MBC case moves forward following Appeals decision
Next court date scheduled for Dec. 15
By Don Hinkle
November 15, 2005
JEFFERSON CITY – Cole County Circuit Court Judge Thomas Brown will hear arguments Dec. 15 on whether the Missouri Baptist Convention will be represented by the Executive Board alone, or by six individual messengers and new MBC President Ralph Sawyer.
Brown set that date during a Nov. 10 status conference with attorneys representing the MBC and the five breakaway agencies. MBC lead attorney Michael Whitehead also took time following the conference to comment on inaccuracies reported by Word & Way in October. The conference was the first meeting by the court with counsel since the judge dismissed the MBC petition on March 11, 2004, and since the court of appeals ruled in favor of the Convention and returned the case to Judge Brown.
MBC attorneys filed a “motion to intervene” on Oct. 26 requesting that Judge Brown allow the messengers including Sawyer, pastor, First Baptist Church, Wentzville, to join the MBC Executive Board as plaintiffs in the case originally filed on Aug. 13, 2002. MBC seeks to retrieve five breakaway agencies where trustees amended their charters to elect their own successors. The five agencies, with assets of more than $240 million, are Missouri Baptist College, Word & Way , The Baptist Home, Missouri Baptist Foundation and Windermere Conference Center.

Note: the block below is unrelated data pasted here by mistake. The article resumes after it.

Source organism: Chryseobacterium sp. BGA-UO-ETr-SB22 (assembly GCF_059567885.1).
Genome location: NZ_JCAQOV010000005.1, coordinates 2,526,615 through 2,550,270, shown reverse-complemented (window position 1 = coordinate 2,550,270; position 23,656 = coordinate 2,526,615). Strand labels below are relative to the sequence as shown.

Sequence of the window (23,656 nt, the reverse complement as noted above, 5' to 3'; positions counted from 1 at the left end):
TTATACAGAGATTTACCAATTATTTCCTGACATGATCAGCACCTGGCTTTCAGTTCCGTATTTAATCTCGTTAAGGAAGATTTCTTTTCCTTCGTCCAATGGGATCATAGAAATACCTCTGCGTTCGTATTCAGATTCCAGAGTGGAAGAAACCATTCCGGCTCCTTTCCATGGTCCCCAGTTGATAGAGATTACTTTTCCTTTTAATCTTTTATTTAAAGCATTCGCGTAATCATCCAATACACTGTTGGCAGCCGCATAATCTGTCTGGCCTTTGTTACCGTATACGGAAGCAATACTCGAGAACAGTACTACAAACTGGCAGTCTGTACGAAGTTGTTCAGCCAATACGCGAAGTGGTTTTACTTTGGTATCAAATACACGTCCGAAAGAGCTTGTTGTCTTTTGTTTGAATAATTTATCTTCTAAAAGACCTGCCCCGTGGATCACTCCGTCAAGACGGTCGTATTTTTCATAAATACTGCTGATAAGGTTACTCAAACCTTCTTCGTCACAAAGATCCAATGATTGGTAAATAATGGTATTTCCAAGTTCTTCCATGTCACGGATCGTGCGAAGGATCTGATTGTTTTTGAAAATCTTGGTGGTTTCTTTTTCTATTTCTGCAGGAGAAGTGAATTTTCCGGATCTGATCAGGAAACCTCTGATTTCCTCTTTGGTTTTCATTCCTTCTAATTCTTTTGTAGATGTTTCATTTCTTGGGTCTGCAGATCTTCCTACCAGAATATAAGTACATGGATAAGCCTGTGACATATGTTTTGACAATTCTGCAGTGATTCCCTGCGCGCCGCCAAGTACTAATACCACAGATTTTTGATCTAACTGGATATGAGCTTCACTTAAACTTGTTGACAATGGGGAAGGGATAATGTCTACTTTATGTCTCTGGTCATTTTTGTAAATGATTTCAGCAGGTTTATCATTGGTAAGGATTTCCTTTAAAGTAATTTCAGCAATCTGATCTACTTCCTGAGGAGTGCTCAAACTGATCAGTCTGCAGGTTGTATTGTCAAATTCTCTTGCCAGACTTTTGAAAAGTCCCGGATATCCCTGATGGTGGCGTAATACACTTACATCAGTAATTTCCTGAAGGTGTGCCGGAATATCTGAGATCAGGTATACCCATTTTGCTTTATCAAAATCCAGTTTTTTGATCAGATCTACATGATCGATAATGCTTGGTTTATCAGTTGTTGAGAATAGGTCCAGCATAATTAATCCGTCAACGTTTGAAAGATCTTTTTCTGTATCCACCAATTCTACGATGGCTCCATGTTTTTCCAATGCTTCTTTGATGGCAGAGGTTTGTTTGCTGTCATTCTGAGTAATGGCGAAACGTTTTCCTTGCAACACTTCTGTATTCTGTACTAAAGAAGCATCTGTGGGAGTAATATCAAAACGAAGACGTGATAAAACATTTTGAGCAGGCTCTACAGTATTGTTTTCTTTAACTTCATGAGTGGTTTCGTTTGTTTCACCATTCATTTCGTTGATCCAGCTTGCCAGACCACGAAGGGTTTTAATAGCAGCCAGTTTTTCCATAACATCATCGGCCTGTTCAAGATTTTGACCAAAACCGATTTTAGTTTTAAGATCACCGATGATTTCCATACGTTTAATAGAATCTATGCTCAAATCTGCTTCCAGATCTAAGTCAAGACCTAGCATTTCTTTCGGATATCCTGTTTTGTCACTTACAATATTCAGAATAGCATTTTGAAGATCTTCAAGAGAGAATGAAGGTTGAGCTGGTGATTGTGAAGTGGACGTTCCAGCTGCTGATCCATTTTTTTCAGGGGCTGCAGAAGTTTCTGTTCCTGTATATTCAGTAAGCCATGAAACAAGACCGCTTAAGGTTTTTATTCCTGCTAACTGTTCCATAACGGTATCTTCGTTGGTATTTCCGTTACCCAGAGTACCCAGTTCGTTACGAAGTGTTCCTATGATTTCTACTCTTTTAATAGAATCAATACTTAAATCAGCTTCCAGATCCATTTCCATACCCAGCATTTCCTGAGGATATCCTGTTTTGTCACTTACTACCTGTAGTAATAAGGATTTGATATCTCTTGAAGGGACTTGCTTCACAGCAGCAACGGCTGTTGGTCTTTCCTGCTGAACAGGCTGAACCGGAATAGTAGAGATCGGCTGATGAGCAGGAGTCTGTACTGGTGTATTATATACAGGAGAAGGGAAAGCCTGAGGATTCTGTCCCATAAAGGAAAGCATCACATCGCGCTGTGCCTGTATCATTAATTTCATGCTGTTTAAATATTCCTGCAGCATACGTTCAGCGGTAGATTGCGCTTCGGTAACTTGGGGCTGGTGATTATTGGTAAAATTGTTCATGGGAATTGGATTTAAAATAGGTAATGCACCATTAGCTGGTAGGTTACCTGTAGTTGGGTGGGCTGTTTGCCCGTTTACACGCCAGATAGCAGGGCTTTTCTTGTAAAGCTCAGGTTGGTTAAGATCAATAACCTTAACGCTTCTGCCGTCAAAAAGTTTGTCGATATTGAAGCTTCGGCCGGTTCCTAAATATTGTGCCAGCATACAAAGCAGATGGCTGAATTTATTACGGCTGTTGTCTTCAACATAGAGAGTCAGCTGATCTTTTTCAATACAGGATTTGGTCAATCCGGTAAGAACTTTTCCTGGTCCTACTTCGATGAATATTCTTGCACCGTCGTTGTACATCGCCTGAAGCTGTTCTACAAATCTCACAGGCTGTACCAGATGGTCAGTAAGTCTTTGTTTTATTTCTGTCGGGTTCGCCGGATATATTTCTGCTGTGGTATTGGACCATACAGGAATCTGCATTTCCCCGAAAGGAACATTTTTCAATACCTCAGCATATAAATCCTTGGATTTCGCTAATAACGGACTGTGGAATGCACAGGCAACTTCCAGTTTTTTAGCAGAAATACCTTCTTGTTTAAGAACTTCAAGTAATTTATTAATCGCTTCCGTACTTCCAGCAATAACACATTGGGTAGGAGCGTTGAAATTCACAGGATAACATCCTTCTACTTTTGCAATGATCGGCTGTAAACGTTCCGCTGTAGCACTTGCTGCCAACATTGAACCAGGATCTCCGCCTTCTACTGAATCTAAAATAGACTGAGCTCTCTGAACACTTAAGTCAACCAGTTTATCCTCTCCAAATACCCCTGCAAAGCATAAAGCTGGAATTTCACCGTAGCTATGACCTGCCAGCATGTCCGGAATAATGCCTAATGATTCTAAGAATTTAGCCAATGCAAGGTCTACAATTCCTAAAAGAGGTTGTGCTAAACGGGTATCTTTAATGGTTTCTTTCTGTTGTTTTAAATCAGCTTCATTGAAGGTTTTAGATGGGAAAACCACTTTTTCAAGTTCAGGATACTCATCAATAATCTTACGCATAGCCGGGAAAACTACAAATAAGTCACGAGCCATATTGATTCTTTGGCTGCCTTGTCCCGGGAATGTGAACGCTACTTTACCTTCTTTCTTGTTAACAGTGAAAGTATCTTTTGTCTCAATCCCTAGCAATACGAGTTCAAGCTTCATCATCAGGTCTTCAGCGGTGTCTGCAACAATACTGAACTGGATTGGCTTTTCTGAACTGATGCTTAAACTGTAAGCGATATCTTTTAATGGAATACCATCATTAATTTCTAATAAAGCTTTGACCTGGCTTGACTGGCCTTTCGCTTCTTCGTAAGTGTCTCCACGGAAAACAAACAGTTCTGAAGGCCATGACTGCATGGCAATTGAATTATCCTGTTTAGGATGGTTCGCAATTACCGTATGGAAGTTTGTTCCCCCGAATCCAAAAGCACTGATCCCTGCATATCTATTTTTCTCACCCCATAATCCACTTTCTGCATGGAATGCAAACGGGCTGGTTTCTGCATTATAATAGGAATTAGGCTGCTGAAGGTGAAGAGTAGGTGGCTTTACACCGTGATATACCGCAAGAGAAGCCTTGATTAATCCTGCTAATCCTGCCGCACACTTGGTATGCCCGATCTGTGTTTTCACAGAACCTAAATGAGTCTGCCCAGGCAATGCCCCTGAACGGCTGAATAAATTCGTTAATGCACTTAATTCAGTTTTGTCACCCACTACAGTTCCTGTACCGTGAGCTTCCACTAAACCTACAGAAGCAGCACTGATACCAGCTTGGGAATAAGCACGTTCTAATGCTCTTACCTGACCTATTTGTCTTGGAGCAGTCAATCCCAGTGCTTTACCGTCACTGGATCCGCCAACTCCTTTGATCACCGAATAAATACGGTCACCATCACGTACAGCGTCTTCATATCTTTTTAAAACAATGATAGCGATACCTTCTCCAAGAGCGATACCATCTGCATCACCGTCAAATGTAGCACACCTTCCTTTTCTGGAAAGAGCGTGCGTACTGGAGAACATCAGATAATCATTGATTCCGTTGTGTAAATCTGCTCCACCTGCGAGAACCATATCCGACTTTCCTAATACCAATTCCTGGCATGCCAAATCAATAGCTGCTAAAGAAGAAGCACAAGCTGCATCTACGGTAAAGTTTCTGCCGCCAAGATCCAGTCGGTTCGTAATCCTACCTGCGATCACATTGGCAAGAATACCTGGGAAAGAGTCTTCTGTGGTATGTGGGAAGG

“Our (Oct. 26) motion acknowledges that the appeals judge said that individual messengers also have standing, and we simply want to combine the claims of our second case into our original case,” Whitehead said.
The MBC’s original petition named the Executive Board and six churches as plaintiffs, but Brown in a March 2004 ruling said none had standing to sue in behalf of the MBC, that only messengers could do so. MBC attorneys asked to amend the lawsuit to include messengers, but Brown refused any amendment. MBC attorneys complied with Brown’s suggestion and filed a second case in Cole County Circuit Court naming messengers as plaintiffs. MBC attorneys then appealed Brown’s dismissal of the first case to the Missouri Court of Appeals, Western District, in Kansas City.
Circuit Judge Richard Callahan stayed action on MBC’s second case while awaiting the outcome of the appeal of the first case. On May 31 the appeals court ruled, in a 3-0 decision, in favor of the MBC. The appeals court said that messengers could represent the MBC, but that the Executive Board was comprised of messengers, so it had standing to sue for the Convention.
The appeal case was sent back to Judge Brown. The second case before Judge Callahan was dismissed as unnecessary.
Whitehead called inaccurate a headline and an article published by Word & Way on its web site in mid-October. The headline referred to a “new lawsuit,” while the text referred to a “third lawsuit” that had been filed by MBC
“This is not a ‘new lawsuit’ or a ‘third lawsuit,’ Whitehead said. “We are seeking to combine the messenger case with the Executive Board case.” The same Word & Way story appeared in the paper’s Oct. 20 print edition, but with a different headline: “More filings in MBC suit against institutions.”